Confession: I’m a huge fan of Martin Scorsese.
Scorsese, in my humble opinion, is one of the greatest storytellers of our generation. At some point in my life I came across this quote from Scorsese: “It is as though movies answered an ancient quest for the common unconscious. They fulfill a spiritual need that people have to share a common memory.” This philosophy/theology is the backbone for Scorsese’s newest film Hugo.
The film is set in 1930s Paris, with the elegant Eiffel Tower as a backdrop. Hugo (played by Asa Butterfield) is an orphan who lives in the walls of the train station. He knows every nook and cranny of the building. He observes carefully the daily activities of the train station regulars in order to snatch food when able. In between snatching food for survival and keeping the clocks in the station running in the absence of his drunken uncle, he carefully observes the old man at the toy booth. He patiently waits until the old man—whom we later learn is George Méliés (Ben Kingsley), a great filmmaker—falls asleep to sneak up to the booth and grab spare parts.
The spare parts are for the hidden automaton that Hugo’s father (Jude Law) was fixing. This is the only remaining thing he has to connect with his dead father. The mystery of the automaton leads Hugo and his new friend Isabelle (Chloe Grace Moretz), George’s goddaughter, on an adventure through the magical world of cinema that leads to the true identity of George Méliés.
Scorsese, in his own right, is a film scholar. As such, the film brilliantly weaves the humble beginnings of silent film into a story about the quest for purpose. The nonworking automaton represents broken humanity. “If we lose our purpose,” Hugo says, “it’s like we’re broken.” There are pieces missing that we must find in order to fulfill our purpose. The missing piece for George is reclaiming his past in the film industry he has tried to bury. “Forgetting the past only brings unhappiness,” Hugo’s wisdom continues.
Remembering the past, something Hugo does throughout the film as he tries to piece together the mystery of the automaton, is something that George is reluctant to do. The film turns the typical understanding of the wise old man teaching the young boy on its head—much like Jesus did in the Gospels. In Matthew 18:3, Jesus says to his disciples, “Truly I tell you, unless you change and become like children, you will never enter the kingdom of heaven.” To change and become like a child is to reject standards—the “norms”—of the world. This is the contrast the film presents between Hugo/Isabelle and George. The standards of the world do not heavily influence Hugo and Isabelle. George has seen too much, experienced too much, lost too much to the point where remembering is painful. Hugo and Isabelle scheme to bring the last surviving film made by George to George. This moment of viewing this film together becomes, as the Scorsese quote above says, the fulfillment of “a spiritual need.” For George the past he was trying so hard to forget, was his very identity as a filmmaker. Discovering who we are is indeed a spiritual quest.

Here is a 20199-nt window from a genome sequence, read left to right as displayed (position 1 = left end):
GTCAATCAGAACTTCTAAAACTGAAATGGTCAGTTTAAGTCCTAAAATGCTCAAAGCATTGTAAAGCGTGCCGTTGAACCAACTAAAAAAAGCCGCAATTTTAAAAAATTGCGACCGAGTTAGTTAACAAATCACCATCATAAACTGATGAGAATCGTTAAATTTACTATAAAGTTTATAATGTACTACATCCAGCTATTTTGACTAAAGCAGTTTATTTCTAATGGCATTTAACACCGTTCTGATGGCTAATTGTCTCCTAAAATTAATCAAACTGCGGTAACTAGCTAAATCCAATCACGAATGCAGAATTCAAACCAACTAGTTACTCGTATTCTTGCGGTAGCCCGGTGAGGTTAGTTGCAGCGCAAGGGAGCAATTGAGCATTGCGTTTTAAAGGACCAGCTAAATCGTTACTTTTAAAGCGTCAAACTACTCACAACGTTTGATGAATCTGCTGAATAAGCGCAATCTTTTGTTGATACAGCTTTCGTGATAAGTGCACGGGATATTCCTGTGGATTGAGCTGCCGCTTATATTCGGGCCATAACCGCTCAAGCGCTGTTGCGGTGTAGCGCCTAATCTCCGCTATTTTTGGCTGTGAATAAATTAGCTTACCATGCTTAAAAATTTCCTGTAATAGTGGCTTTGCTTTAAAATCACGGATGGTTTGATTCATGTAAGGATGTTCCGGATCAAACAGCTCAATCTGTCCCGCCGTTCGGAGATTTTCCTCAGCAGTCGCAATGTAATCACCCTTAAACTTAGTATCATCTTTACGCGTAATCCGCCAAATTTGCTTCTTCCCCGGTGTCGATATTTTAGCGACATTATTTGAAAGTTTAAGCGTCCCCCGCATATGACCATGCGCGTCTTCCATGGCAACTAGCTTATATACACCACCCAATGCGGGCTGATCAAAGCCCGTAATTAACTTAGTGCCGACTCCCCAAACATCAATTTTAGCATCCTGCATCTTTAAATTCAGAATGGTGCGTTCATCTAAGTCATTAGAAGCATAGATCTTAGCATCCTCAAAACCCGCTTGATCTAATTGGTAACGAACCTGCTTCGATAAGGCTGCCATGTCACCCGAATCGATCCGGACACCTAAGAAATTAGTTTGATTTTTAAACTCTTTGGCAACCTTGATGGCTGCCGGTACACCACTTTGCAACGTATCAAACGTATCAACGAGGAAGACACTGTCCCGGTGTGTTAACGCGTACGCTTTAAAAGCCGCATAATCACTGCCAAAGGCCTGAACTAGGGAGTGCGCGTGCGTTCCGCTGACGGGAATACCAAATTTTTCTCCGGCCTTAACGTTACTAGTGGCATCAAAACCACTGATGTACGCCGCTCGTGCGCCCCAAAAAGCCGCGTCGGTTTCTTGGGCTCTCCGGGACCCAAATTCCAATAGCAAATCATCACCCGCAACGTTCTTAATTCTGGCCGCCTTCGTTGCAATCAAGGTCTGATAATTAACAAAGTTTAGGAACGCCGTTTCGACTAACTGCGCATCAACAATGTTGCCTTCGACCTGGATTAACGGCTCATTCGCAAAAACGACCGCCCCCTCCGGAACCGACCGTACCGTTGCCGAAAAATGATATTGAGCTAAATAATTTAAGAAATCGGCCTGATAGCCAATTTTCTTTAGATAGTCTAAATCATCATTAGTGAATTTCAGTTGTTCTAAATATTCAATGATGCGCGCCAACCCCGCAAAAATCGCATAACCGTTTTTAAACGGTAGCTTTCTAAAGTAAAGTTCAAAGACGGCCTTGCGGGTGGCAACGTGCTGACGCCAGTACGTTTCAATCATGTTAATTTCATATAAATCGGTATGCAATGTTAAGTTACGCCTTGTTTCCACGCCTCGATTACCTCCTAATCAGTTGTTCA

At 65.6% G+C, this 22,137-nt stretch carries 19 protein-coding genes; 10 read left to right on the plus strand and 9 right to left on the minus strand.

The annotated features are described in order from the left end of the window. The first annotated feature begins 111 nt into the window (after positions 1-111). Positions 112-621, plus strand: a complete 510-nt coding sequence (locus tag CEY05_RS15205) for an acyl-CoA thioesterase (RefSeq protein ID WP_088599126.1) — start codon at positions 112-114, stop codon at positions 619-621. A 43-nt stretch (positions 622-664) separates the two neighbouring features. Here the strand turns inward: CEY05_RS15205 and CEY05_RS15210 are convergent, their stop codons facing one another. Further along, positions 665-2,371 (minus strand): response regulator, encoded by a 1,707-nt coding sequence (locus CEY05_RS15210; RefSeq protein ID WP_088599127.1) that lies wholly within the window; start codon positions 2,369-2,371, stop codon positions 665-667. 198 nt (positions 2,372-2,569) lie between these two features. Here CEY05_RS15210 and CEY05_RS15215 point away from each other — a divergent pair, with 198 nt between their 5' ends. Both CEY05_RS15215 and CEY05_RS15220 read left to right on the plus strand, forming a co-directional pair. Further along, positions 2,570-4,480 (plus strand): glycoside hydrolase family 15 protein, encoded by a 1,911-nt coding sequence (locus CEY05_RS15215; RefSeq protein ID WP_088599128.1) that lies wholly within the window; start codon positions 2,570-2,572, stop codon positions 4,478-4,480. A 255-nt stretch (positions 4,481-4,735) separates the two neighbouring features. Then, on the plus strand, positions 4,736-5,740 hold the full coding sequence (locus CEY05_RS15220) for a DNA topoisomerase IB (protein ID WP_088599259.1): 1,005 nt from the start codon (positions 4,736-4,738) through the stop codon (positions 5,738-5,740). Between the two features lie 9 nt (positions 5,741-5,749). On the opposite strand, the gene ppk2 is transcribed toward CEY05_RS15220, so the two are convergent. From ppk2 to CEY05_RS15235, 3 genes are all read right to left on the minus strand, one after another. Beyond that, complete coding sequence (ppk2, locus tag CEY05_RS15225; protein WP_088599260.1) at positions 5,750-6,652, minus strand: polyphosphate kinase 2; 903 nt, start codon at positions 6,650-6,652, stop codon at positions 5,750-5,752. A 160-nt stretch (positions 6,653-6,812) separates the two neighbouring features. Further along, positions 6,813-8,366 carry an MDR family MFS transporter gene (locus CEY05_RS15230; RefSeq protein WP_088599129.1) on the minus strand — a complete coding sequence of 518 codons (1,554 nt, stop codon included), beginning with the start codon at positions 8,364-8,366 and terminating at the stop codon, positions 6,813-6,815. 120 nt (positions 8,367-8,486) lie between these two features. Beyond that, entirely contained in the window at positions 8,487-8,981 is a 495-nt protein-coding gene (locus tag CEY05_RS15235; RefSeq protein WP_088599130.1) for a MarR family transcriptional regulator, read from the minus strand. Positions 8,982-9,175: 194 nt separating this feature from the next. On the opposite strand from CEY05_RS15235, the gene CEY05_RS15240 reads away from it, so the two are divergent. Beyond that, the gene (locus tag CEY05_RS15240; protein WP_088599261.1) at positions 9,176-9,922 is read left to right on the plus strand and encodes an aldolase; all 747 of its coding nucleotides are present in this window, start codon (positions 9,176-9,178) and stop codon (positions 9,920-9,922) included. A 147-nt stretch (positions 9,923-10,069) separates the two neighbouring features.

In short, the film is brilliant in every way. Scorsese uses the medium of 3D to enhance his storytelling capabilities. I have to agree with James Cameron when he said at the Director’s Guild in LA, “It’s absolutely the best 3D photography that I’ve seen.” Except for the awkward 3D glasses you have to wear, you don’t realize it’s a “3D film.” It’s more than that. Scorsese pushes this technology and embraces it, as Cameron says, as part of his medium. So, while I’m not a huge fan of 3D, I have become a fan of Scorsese’s 3D, and hope to see more 3D films like this one. Like many things, 3D is far superior in the hands of Martin Scorsese.